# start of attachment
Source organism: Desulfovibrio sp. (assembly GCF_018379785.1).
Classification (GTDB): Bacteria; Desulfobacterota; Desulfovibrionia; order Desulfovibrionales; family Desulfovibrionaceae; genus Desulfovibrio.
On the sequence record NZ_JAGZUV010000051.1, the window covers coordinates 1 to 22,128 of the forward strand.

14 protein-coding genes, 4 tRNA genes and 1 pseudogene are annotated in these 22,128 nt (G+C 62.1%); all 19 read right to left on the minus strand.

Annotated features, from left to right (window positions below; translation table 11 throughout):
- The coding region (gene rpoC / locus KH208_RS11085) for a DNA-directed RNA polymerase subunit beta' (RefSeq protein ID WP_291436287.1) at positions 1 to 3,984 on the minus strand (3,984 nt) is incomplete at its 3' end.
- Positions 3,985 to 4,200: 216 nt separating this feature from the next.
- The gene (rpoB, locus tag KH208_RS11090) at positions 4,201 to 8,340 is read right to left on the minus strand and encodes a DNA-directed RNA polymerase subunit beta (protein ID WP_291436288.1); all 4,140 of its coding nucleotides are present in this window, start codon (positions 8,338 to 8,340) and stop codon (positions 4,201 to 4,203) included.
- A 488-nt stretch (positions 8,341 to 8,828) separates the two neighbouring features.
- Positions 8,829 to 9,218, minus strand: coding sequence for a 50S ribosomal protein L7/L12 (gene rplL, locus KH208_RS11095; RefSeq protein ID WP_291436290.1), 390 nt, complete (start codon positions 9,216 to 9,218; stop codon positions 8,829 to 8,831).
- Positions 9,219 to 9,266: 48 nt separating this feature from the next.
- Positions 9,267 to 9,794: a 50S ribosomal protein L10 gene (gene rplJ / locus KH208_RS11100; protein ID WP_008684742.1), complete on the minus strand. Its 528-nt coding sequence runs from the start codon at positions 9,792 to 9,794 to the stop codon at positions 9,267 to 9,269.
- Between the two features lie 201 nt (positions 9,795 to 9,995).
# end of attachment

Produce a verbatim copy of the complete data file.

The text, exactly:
Source organism: Desulfovibrio sp. (assembly GCF_018379785.1).
Classification (GTDB): Bacteria; Desulfobacterota; Desulfovibrionia; order Desulfovibrionales; family Desulfovibrionaceae; genus Desulfovibrio.
On the sequence record NZ_JAGZUV010000051.1, the window covers coordinates 1 to 22,128 of the forward strand.

14 protein-coding genes, 4 tRNA genes and 1 pseudogene are annotated in these 22,128 nt (G+C 62.1%); all 19 read right to left on the minus strand.

Annotated features, from left to right (window positions below; translation table 11 throughout):
- The coding region (gene rpoC / locus KH208_RS11085) for a DNA-directed RNA polymerase subunit beta' (RefSeq protein ID WP_291436287.1) at positions 1 to 3,984 on the minus strand (3,984 nt) is incomplete at its 3' end.
- Positions 3,985 to 4,200: 216 nt separating this feature from the next.
- The gene (rpoB, locus tag KH208_RS11090) at positions 4,201 to 8,340 is read right to left on the minus strand and encodes a DNA-directed RNA polymerase subunit beta (protein ID WP_291436288.1); all 4,140 of its coding nucleotides are present in this window, start codon (positions 8,338 to 8,340) and stop codon (positions 4,201 to 4,203) included.
- A 488-nt stretch (positions 8,341 to 8,828) separates the two neighbouring features.
- Positions 8,829 to 9,218, minus strand: coding sequence for a 50S ribosomal protein L7/L12 (gene rplL, locus KH208_RS11095; RefSeq protein ID WP_291436290.1), 390 nt, complete (start codon positions 9,216 to 9,218; stop codon positions 8,829 to 8,831).
- Positions 9,219 to 9,266: 48 nt separating this feature from the next.
- Positions 9,267 to 9,794: a 50S ribosomal protein L10 gene (gene rplJ / locus KH208_RS11100; protein ID WP_008684742.1), complete on the minus strand. Its 528-nt coding sequence runs from the start codon at positions 9,792 to 9,794 to the stop codon at positions 9,267 to 9,269.
- Between the two features lie 201 nt (positions 9,795 to 9,995).